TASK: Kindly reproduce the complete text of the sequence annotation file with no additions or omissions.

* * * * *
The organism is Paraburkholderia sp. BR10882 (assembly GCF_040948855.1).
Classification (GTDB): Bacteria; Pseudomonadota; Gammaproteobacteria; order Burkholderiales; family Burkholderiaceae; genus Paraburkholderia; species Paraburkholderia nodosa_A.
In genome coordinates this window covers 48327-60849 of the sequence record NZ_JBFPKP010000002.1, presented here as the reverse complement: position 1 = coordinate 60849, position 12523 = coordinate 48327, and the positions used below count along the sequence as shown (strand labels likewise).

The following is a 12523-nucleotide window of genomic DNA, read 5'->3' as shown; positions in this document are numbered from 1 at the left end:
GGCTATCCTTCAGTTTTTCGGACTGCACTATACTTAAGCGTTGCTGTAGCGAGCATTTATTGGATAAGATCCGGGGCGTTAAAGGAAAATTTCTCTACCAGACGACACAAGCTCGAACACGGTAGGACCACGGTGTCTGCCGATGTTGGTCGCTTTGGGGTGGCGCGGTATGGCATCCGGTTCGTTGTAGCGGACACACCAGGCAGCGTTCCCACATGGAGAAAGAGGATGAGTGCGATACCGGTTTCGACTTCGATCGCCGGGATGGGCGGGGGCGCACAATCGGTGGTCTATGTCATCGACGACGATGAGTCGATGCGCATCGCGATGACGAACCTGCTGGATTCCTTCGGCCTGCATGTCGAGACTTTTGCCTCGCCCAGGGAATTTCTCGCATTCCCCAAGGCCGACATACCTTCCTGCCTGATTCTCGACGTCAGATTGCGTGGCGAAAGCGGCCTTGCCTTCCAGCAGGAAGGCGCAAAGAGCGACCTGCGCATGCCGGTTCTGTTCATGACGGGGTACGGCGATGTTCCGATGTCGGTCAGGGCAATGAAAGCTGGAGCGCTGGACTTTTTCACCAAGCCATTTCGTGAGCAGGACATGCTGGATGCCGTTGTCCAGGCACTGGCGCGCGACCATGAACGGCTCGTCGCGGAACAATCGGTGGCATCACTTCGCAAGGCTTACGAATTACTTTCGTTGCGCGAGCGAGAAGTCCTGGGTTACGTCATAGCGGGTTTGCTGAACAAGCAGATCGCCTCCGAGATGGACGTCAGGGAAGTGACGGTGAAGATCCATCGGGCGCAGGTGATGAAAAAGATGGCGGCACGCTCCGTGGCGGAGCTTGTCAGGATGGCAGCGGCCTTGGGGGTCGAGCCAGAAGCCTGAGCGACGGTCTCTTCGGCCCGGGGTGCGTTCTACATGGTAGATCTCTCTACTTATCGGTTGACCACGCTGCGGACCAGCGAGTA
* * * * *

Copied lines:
The organism is Paraburkholderia sp. BR10882 (assembly GCF_040948855.1).
Classification (GTDB): Bacteria; Pseudomonadota; Gammaproteobacteria; order Burkholderiales; family Burkholderiaceae; genus Paraburkholderia; species Paraburkholderia nodosa_A.
In genome coordinates this window covers 48327-60849 of the sequence record NZ_JBFPKP010000002.1, presented here as the reverse complement: position 1 = coordinate 60849, position 12523 = coordinate 48327, and the positions used below count along the sequence as shown (strand labels likewise).

The following is a 12523-nucleotide window of genomic DNA, read 5'->3' as shown; positions in this document are numbered from 1 at the left end:
GGCTATCCTTCAGTTTTTCGGACTGCACTATACTTAAGCGTTGCTGTAGCGAGCATTTATTGGATAAGATCCGGGGCGTTAAAGGAAAATTTCTCTACCAGACGACACAAGCTCGAACACGGTAGGACCACGGTGTCTGCCGATGTTGGTCGCTTTGGGGTGGCGCGGTATGGCATCCGGTTCGTTGTAGCGGACACACCAGGCAGCGTTCCCACATGGAGAAAGAGGATGAGTGCGATACCGGTTTCGACTTCGATCGCCGGGATGGGCGGGGGCGCACAATCGGTGGTCTATGTCATCGACGACGATGAGTCGATGCGCATCGCGATGACGAACCTGCTGGATTCCTTCGGCCTGCATGTCGAGACTTTTGCCTCGCCCAGGGAATTTCTCGCATTCCCCAAGGCCGACATACCTTCCTGCCTGATTCTCGACGTCAGATTGCGTGGCGAAAGCGGCCTTGCCTTCCAGCAGGAAGGCGCAAAGAGCGACCTGCGCATGCCGGTTCTGTTCATGACGGGGTACGGCGATGTTCCGATGTCGGTCAGGGCAATGAAAGCTGGAGCGCTGGACTTTTTCACCAAGCCATTTCGTGAGCAGGACATGCTGGATGCCGTTGTCCAGGCACTGGCGCGCGACCATGAACGGCTCGTCGCGGAACAATCGGTGGCATCACTTCGCAAGGCTTACGAATTACTTTCGTTGCGCGAGCGAGAAGTCCTGGGTTACGTCATAGCGGGTTTGCTGAACAAGCAGATCGCCTCCGAGATGGACGTCAGGGAAGTGACGGTGAAGATCCATCGGGCGCAGGTGATGAAAAAGATGGCGGCACGCTCCGTGGCGGAGCTTGTCAGGATGGCAGCGGCCTTGGGGGTCGAGCCAGAAGCCTGAGCGACGGTCTCTTCGGCCCGGGGTGCGTTCTACATGGTAGATCTCTCTACTTATCGGTTGACCACGCTGCGGACCAGCGAGTA